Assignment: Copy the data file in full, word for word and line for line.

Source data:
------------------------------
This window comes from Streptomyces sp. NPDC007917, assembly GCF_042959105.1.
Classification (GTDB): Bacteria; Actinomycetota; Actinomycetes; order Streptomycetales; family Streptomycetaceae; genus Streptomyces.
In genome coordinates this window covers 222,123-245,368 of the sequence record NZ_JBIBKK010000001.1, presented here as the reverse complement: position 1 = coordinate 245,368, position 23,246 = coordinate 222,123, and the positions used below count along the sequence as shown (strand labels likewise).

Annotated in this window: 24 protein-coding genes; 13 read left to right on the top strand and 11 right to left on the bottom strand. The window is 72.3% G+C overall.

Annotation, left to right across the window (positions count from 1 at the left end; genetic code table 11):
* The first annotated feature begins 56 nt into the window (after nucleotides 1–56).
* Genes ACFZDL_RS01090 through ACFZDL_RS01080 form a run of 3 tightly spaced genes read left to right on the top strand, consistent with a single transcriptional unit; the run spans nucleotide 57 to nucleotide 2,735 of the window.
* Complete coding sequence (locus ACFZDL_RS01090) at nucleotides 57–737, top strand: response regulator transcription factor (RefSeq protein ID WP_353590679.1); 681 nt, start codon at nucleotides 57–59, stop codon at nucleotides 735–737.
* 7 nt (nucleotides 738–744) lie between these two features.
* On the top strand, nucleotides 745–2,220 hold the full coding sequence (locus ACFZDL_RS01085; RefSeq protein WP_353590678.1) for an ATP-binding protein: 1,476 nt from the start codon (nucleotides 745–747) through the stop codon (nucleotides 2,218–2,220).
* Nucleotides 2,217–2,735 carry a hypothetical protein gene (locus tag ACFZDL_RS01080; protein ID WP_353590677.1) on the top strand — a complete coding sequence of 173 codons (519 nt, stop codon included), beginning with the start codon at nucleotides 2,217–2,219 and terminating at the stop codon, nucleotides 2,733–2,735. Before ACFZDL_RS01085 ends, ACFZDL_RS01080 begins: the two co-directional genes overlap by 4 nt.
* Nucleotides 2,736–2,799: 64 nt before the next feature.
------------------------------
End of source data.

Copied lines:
This window comes from Streptomyces sp. NPDC007917, assembly GCF_042959105.1.
Classification (GTDB): Bacteria; Actinomycetota; Actinomycetes; order Streptomycetales; family Streptomycetaceae; genus Streptomyces.
In genome coordinates this window covers 222,123-245,368 of the sequence record NZ_JBIBKK010000001.1, presented here as the reverse complement: position 1 = coordinate 245,368, position 23,246 = coordinate 222,123, and the positions used below count along the sequence as shown (strand labels likewise).

Annotated in this window: 24 protein-coding genes; 13 read left to right on the top strand and 11 right to left on the bottom strand. The window is 72.3% G+C overall.

Annotation, left to right across the window (positions count from 1 at the left end; genetic code table 11):
* The first annotated feature begins 56 nt into the window (after nucleotides 1–56).
* Genes ACFZDL_RS01090 through ACFZDL_RS01080 form a run of 3 tightly spaced genes read left to right on the top strand, consistent with a single transcriptional unit; the run spans nucleotide 57 to nucleotide 2,735 of the window.
* Complete coding sequence (locus ACFZDL_RS01090) at nucleotides 57–737, top strand: response regulator transcription factor (RefSeq protein ID WP_353590679.1); 681 nt, start codon at nucleotides 57–59, stop codon at nucleotides 735–737.
* 7 nt (nucleotides 738–744) lie between these two features.
* On the top strand, nucleotides 745–2,220 hold the full coding sequence (locus ACFZDL_RS01085; RefSeq protein WP_353590678.1) for an ATP-binding protein: 1,476 nt from the start codon (nucleotides 745–747) through the stop codon (nucleotides 2,218–2,220).
* Nucleotides 2,217–2,735 carry a hypothetical protein gene (locus tag ACFZDL_RS01080; protein ID WP_353590677.1) on the top strand — a complete coding sequence of 173 codons (519 nt, stop codon included), beginning with the start codon at nucleotides 2,217–2,219 and terminating at the stop codon, nucleotides 2,733–2,735. Before ACFZDL_RS01085 ends, ACFZDL_RS01080 begins: the two co-directional genes overlap by 4 nt.
* Nucleotides 2,736–2,799: 64 nt before the next feature.